Counter subsidence and creation of natural habitat
- Major Function
- Other Functions
- San Francisco Bay, California, United States of America
- 5.9 million cubic yards
- In Water Reallocation at final location
- Clay and sand
- Real project scale
- U.S. Army Corps of Engineers, California Coastal Conservancy
- Consultant: ESA PWA; Research Institutes: U.S. Army Corps of Engineers; U.S. Army Engineer and Reserch Development Center
- Research program
- Engineering With Nature
- Eric Jolliffe (planning, implementation, monitoring); Elizabeth Murray (follow-on research)
- Year start – end
- 2005 - 2014
- Download Case Study
The Hamilton Wetlands site is located 25 miles north of San Francisco on the southeast edge of Novato, California. It was diked and dried nearly 100 years ago as part of a major conversion of tidal wetlands to commercial uses that reduced marsh acreage by 95% in the San Francisco Estuary, impacting both habitat for endangered species and coastal resilience. The Hamilton Wetlands site, like most of the diked and converted baylands, subsided approximately 2 m over the last 100 years during its years as an airfield. This loss of elevation was unlikely to be reversed upon restoration of tidal connectivity, in part because the sediment in the greater San Francisco Estuary and Delta system has decreased over decades as the pulse caused by hydraulic mining associated the Gold Rush (1853-1884) exited the system.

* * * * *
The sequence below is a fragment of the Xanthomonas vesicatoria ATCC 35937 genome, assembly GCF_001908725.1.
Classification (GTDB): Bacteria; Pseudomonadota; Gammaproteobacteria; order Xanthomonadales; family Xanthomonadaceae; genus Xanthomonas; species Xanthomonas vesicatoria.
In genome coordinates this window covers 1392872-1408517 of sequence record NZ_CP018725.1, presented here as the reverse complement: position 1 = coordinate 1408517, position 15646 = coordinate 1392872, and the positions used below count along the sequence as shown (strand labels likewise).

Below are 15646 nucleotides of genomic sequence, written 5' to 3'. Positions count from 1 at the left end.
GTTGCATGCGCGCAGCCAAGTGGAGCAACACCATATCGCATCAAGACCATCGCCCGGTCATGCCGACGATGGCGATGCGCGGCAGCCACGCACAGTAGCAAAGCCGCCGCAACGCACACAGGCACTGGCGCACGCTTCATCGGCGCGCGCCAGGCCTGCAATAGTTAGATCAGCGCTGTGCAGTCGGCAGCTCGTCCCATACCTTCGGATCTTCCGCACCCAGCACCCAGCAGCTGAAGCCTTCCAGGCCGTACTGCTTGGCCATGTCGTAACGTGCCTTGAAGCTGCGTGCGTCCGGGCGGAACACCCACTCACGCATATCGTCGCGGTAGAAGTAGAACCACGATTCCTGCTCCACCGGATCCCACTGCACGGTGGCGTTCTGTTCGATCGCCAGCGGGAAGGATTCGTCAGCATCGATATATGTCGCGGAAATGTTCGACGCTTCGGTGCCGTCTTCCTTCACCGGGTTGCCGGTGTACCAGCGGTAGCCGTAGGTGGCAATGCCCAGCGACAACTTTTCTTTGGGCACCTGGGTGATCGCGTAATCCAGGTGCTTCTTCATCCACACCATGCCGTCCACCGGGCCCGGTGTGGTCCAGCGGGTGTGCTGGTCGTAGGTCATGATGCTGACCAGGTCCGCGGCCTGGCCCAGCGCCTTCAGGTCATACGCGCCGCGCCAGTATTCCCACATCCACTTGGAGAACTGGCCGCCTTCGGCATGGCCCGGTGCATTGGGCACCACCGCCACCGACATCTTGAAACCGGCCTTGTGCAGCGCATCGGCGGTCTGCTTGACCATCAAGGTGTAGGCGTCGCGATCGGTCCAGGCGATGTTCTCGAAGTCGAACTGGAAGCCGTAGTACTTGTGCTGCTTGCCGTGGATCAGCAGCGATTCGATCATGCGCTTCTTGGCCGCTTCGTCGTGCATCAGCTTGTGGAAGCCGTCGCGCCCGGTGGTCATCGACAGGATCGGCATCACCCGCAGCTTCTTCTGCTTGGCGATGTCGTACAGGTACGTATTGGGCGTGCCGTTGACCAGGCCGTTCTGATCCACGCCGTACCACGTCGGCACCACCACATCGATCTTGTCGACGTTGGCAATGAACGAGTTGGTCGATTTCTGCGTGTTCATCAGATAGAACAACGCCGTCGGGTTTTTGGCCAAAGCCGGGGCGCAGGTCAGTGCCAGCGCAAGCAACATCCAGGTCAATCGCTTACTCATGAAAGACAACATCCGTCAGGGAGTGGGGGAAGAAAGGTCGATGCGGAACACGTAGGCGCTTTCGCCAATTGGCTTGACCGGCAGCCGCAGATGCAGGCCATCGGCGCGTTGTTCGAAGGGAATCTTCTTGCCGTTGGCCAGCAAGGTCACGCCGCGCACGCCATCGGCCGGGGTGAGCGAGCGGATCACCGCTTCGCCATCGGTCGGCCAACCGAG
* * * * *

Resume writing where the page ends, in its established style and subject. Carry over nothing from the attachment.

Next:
To counteract this subsidence, restoration of Hamilton Wetlands through a joint venture between the US Army Corps of Engineers (USACE) San Francisco District and the California State Coastal Conservancy placed 4.5 million m3 of dredged material, 75% of which came from the Port of Oakland deepening project, into the diked bayland. This dredged material raised the overall elevation to within a 0.5 m of target marsh elevations over the tidal portions of the site. It was also used to create berms approximately 0.85 m tall, which were placed in the tidal areas to disrupt the fetch, reduce wave heights and promote sediment accretion. The design incorporated seasonal wetlands and a wildlife corridor connecting the restoration site to existing riparian areas.
In April, 2014, Hamilton Wetland was breached and connected once again with San Pablo Bay. Follow-on research funded through Engineering With Nature studied the efficacy of the berms to interrupt wave energy, as well as accretion, flocculation, suspension, and erosion rates, all to inform design parameters of future projects. After three years of monitoring, approximately 30% of the site is vegetated, the tidal portions being colonized by Salicornia pacifica as they achieve marsh elevation. 2017 bird surveys yielded observations of 144,652 individual waterbirds, averaging 8,036 birds per census. Eighty-three waterbird species have been detected on site since monitoring began.